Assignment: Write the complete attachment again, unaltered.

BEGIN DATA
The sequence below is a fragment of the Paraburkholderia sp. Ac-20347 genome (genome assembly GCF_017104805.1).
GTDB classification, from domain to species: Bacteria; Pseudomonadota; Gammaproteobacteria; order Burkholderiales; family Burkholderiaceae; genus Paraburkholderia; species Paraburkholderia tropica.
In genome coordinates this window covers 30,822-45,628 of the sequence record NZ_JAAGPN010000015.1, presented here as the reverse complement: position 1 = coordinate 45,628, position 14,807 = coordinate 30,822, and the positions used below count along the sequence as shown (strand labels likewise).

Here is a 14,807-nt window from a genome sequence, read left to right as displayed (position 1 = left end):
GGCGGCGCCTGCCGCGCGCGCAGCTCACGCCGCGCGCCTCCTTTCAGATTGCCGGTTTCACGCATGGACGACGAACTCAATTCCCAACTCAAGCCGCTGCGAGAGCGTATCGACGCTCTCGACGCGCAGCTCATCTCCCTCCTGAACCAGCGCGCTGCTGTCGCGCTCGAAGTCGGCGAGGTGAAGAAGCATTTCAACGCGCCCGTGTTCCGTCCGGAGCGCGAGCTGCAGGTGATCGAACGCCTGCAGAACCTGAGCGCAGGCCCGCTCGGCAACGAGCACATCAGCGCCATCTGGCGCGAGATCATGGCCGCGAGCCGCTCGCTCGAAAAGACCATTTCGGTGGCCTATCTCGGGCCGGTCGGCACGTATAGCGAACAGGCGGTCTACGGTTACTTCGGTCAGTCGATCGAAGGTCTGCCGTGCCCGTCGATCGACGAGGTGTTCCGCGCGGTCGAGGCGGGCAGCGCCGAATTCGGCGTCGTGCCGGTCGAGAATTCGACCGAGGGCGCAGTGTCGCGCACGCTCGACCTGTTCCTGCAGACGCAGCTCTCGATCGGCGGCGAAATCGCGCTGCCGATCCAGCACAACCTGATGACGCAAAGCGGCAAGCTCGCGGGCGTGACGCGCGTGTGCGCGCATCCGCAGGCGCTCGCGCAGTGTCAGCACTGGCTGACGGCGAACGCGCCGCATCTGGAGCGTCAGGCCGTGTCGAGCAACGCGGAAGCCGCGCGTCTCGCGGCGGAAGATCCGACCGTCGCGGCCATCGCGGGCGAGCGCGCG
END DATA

The sequence below is a fragment of the Paraburkholderia sp. Ac-20347 genome (genome assembly GCF_017104805.1).
GTDB classification, from domain to species: Bacteria; Pseudomonadota; Gammaproteobacteria; order Burkholderiales; family Burkholderiaceae; genus Paraburkholderia; species Paraburkholderia tropica.
In genome coordinates this window covers 30,822-45,628 of the sequence record NZ_JAAGPN010000015.1, presented here as the reverse complement: position 1 = coordinate 45,628, position 14,807 = coordinate 30,822, and the positions used below count along the sequence as shown (strand labels likewise).

Here is a 14,807-nt window from a genome sequence, read left to right as displayed (position 1 = left end):
GGCGGCGCCTGCCGCGCGCGCAGCTCACGCCGCGCGCCTCCTTTCAGATTGCCGGTTTCACGCATGGACGACGAACTCAATTCCCAACTCAAGCCGCTGCGAGAGCGTATCGACGCTCTCGACGCGCAGCTCATCTCCCTCCTGAACCAGCGCGCTGCTGTCGCGCTCGAAGTCGGCGAGGTGAAGAAGCATTTCAACGCGCCCGTGTTCCGTCCGGAGCGCGAGCTGCAGGTGATCGAACGCCTGCAGAACCTGAGCGCAGGCCCGCTCGGCAACGAGCACATCAGCGCCATCTGGCGCGAGATCATGGCCGCGAGCCGCTCGCTCGAAAAGACCATTTCGGTGGCCTATCTCGGGCCGGTCGGCACGTATAGCGAACAGGCGGTCTACGGTTACTTCGGTCAGTCGATCGAAGGTCTGCCGTGCCCGTCGATCGACGAGGTGTTCCGCGCGGTCGAGGCGGGCAGCGCCGAATTCGGCGTCGTGCCGGTCGAGAATTCGACCGAGGGCGCAGTGTCGCGCACGCTCGACCTGTTCCTGCAGACGCAGCTCTCGATCGGCGGCGAAATCGCGCTGCCGATCCAGCACAACCTGATGACGCAAAGCGGCAAGCTCGCGGGCGTGACGCGCGTGTGCGCGCATCCGCAGGCGCTCGCGCAGTGTCAGCACTGGCTGACGGCGAACGCGCCGCATCTGGAGCGTCAGGCCGTGTCGAGCAACGCGGAAGCCGCGCGTCTCGCGGCGGAAGATCCGACCGTCGCGGCCATCGCGGGCGAGCGCGCG